Personal Swing Trading Strategy

I focus on three areas when I swing trade:

  1. Fundamentals of the business
  2. Relative Strength Index also known as the 
  3. RSI Exponential Moving Averages also known as EMAs


Fundamentals of the business

Unlike day trading, I need to understand the instrument I am investing into. It is very important to understand what is driving the share price of the business significantly up or down when swing trading. If you do now understand the fundamentals, you might be catching a falling knife.


Relative Strength Index

The RSI is a popular technical analysis indicator used by traders to measure the speed and change of price movements of an asset. It is a momentum oscillator that compares the magnitude of recent gains and losses over a specified period of time to determine whether an asset is overbought or oversold. The RSI is typically displayed as a line graph that ranges from 0 to 100.


The RSI is often used to identify potential overbought and oversold conditions in the market. When the RSI value is above 70, it suggests that the asset is overbought and may be due for a price correction or reversal. Conversely, when the RSI value is below 30, it indicates that the asset is oversold and may be poised for a price rebound.


When I enter a swing trade, I stretch these variables to 80 for overbought and 20 for oversold. I thus do not buy until the RSI is below 20 or I do not sell until the RSI is above 80.


In the context of financial markets, oversold refers to a situation where the price of an asset has experienced a significant and prolonged decline, leading to a point where it is considered to be undervalued or trading at a price lower than its intrinsic value. It implies that the selling pressure on the asset has been excessive, pushing its price down to levels that may be below what is justified by its fundamentals or historical trading patterns.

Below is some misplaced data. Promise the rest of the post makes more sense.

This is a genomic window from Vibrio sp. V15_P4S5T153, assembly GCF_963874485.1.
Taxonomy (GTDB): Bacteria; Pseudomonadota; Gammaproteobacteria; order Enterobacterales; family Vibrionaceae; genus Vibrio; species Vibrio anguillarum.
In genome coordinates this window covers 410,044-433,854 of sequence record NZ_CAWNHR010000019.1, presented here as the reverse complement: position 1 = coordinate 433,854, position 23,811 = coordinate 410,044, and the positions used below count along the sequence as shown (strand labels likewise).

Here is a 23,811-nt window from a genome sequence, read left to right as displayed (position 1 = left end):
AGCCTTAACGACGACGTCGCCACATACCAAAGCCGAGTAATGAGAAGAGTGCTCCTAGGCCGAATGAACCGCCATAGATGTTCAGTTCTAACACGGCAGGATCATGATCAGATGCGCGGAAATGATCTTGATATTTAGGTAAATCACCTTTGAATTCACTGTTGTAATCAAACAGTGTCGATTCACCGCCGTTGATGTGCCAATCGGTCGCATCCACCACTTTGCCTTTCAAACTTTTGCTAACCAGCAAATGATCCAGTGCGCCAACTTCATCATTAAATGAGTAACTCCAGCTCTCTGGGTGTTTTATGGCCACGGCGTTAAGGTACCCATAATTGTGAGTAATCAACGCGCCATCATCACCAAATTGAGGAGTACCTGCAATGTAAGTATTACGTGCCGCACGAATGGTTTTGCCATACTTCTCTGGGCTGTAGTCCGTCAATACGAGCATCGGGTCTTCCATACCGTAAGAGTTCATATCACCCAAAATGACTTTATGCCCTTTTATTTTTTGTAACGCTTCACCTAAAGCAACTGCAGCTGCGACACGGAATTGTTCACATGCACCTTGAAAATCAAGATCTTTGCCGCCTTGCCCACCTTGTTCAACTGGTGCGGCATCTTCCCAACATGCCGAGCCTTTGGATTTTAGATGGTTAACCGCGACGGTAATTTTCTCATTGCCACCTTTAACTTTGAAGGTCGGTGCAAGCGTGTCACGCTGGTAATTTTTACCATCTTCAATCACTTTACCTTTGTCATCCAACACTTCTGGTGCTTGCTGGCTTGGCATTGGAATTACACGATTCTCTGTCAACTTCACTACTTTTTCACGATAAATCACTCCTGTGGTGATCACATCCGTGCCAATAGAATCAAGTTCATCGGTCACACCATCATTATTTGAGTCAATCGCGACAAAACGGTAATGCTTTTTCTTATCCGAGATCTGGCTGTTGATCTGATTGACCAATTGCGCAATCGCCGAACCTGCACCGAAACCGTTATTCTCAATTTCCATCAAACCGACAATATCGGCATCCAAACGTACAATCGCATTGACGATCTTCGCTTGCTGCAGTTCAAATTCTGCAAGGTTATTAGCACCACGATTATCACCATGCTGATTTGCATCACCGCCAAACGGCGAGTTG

When an asset is considered overbought, it implies that there may be selling opportunities in the market. Traders and investors often look for overbought conditions as potential signals for a price reversal or a corrective pullback in the asset's value. The assumption is that the buying pressure has reached an extreme, and there may be a higher probability of a price decrease in the near future.


Exponential Moving Averages

EMA is a commonly used technical analysis indicator that calculates the average price of an asset over a specified period, giving more weight to recent price data compared to older data points. It is a type of moving average that aims to respond more quickly to changes in price trends. While a simple moving average (SMA) calculates the average price by equally weighting all data points within the chosen period, the EMA assigns more significance to the most recent prices.


I use a very simple strategy. I only buy if the current 50-day EMA and 200-day EMA are 30% above the ruling price. I only sell if the current 50-day EMA and 200-day EMA are 30% below the ruling price. Rationale being, that the EMA is the memory price and price always wants to return to its memory price. Leave lots of room in case you are wrong.


It's important to note that technical indicators are not infallible and should be used in conjunction with your knowledge of the business.


Disclaimer: Nothing in this article should be seen as financial advice. Everything stated is for educational purposes only. Always do your own due diligence. Trading involves high levels of risk.